But after defeating fellow Republican Billy Hewes in the contested 2011 GOP primary, Reeves cruised to formally win the election without a Democratic opponent. That fact gave Reeves extra months to assemble his legislative “go” team and put a staff in place.
Today, after putting a successful first session under his belt in 2012, Reeves now faces his second regular session with a host of difficult issues on the Legislature’s agenda. What will Mississippi – the poorest state in the union – do with the question of Medicaid expansion?
To accept the Medicaid expansion called for in the Obama health care reforms would expose Mississippi taxpayers to the possibility of being left “holding the bag” should a future Congress reshuffle the deck in terms of what the feds pay for Medicaid in combination with the state.
Yet to fail to expand Medicaid could assign tens of thousands in Mississippi to struggle without the resources they need to have adequate health care.
What about charter schools? What about higher education finance? What about funding corrections?
Reeves and House Speaker Philip Gunn – his counterpart in the House – have spent much of their first year in office overseeing an orderly transition from the political anomaly of the administration of former Gov. Haley Barbour to the more traditional administration of Gov. Phil Bryant.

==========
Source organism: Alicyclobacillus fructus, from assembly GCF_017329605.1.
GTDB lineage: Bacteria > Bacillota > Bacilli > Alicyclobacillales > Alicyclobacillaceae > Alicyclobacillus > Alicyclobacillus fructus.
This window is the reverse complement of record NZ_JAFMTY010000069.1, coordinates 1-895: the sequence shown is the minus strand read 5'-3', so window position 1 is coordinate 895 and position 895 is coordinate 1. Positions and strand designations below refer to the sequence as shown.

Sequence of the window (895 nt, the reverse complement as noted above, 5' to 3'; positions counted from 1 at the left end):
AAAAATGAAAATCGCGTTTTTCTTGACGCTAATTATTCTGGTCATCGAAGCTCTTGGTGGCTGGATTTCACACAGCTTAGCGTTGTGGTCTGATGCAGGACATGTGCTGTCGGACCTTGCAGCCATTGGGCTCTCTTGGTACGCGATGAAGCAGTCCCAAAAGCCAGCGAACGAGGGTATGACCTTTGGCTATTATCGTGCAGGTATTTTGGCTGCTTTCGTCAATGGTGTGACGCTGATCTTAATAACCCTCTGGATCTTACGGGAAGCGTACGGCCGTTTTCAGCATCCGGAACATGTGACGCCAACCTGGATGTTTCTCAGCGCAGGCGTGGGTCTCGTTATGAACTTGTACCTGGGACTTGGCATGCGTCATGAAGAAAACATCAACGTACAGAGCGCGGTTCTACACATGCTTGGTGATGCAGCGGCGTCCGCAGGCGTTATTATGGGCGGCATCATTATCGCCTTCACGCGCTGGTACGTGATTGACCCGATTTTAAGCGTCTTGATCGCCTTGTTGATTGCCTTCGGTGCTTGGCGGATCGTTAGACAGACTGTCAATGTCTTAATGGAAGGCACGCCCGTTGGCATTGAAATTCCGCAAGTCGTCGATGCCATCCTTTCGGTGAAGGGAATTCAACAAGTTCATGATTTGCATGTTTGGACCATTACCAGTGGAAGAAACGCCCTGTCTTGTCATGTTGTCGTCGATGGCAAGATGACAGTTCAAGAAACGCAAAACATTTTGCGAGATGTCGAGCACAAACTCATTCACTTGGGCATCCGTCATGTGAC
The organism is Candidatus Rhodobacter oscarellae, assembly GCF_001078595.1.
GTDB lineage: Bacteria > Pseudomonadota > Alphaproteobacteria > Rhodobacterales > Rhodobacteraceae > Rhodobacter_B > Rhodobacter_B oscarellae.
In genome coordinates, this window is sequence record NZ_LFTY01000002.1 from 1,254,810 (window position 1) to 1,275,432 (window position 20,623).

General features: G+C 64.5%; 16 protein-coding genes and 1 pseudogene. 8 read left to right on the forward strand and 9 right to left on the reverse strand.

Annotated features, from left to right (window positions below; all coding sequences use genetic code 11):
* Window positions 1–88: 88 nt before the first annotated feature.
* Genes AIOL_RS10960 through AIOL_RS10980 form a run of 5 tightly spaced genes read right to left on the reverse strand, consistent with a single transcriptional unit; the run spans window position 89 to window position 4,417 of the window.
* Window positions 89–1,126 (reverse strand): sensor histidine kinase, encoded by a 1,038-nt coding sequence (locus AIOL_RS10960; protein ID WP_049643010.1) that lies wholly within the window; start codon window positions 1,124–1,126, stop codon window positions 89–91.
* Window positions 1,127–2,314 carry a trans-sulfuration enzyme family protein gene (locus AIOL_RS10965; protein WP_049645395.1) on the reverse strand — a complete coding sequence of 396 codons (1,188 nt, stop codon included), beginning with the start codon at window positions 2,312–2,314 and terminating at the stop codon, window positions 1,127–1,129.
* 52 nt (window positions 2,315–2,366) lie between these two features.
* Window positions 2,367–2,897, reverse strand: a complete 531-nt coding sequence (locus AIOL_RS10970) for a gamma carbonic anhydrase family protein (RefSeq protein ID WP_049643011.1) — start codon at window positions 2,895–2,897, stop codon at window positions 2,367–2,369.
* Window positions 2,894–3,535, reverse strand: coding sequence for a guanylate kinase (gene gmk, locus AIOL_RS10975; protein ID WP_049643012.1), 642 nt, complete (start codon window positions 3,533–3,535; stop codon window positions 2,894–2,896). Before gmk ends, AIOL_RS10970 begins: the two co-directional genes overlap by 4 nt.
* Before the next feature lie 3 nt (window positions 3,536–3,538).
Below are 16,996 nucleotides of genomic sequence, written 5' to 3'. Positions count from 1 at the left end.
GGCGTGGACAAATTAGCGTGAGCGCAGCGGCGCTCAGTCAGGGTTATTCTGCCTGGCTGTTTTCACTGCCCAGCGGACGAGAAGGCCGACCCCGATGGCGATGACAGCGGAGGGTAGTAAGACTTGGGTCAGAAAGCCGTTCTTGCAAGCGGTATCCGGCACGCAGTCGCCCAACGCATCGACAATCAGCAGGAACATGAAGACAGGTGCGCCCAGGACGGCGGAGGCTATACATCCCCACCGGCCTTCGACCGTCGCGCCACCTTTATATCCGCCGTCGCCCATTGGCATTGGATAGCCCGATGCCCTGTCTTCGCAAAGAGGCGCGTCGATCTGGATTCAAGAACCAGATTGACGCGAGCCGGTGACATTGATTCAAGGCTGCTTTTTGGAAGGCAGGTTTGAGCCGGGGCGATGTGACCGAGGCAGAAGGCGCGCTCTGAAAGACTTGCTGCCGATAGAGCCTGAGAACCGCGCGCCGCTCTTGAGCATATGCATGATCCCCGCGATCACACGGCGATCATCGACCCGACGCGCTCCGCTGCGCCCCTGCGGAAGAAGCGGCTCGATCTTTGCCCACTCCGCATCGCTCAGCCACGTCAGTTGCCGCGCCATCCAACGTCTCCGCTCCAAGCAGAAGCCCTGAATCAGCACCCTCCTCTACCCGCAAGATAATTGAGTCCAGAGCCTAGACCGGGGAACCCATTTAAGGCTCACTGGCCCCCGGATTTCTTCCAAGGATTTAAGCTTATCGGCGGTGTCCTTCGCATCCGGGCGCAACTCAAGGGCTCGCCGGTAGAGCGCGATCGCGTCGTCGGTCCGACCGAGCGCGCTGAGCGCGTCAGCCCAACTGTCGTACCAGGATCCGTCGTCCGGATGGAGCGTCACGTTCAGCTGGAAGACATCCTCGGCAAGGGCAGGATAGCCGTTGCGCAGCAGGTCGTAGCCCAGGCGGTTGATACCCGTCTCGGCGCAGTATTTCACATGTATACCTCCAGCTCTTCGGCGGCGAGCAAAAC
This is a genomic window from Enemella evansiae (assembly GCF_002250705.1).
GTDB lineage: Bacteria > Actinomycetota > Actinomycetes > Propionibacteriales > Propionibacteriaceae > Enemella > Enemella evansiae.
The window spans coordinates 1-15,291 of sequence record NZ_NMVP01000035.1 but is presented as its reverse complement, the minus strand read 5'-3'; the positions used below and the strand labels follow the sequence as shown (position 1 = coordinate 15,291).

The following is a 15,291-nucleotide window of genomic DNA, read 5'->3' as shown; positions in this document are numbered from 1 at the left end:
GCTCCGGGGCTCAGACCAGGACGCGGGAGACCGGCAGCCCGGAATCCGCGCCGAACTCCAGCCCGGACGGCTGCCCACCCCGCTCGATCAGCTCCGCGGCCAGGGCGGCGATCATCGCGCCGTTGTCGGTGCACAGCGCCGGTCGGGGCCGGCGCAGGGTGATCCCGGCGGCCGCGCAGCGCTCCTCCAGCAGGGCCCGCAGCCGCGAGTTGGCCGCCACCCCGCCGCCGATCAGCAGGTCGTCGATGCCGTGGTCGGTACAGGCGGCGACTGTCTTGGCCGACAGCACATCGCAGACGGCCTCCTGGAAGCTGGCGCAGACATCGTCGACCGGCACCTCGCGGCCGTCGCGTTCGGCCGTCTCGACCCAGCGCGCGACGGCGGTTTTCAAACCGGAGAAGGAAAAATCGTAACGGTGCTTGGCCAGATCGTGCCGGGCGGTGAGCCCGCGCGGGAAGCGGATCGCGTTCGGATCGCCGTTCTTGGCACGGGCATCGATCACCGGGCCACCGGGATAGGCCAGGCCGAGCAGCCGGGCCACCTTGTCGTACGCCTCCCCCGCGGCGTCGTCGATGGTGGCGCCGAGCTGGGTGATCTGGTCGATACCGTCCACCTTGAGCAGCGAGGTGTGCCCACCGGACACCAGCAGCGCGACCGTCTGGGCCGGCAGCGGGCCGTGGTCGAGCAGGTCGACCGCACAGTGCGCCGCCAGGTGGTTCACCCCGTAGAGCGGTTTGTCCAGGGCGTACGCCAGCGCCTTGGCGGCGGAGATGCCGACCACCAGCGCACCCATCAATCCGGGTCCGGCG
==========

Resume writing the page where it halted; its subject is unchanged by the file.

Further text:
For Reeves and for Gunn, it’s been about overseeing a reassertion of the historical power of the Mississippi Legislature as established in the 1890 Constitution. In less than a year, Mississippi has essentially made the shift to the old paradigms of a strong lieutenant governor and a strong House speaker and a more “traditional” governor more in keeping with the scant powers afforded a governor by the 1890 Constitution.
Bryant has been savvy in the battles he has chosen with lawmakers, but his strength has remained in the House – where he got his start in statewide politics as a Rankin County lawmaker.
Yet it was Reeves that got the most acclaim – and blame – when the state failed to pass a bond bill in 2012 for the first time in recent memory. Conservatives hailed the move as a shift away from business as usual in state government while those entities who depended on the bond bill’s revenues groused.
Last week, during a visit to Mississippi State University to meet with student and professional groups, Reeves seemed relaxed, focused and ready to get down to business in the 2013 regular session.
While he declined comment on the matter, it’s clear that the state is at a crossroads on the future of Medicaid funding moving forward. That fact, and the fact that the legislative and executive branches of state government continue to adjust to the new paradigms of a strong Legislature, should make the state’s health care industry pay close attention well beyond the outcome of the presidential election.
Sid Salter is a syndicated columnist. Contact him at (601) 507-8004 or email@example.com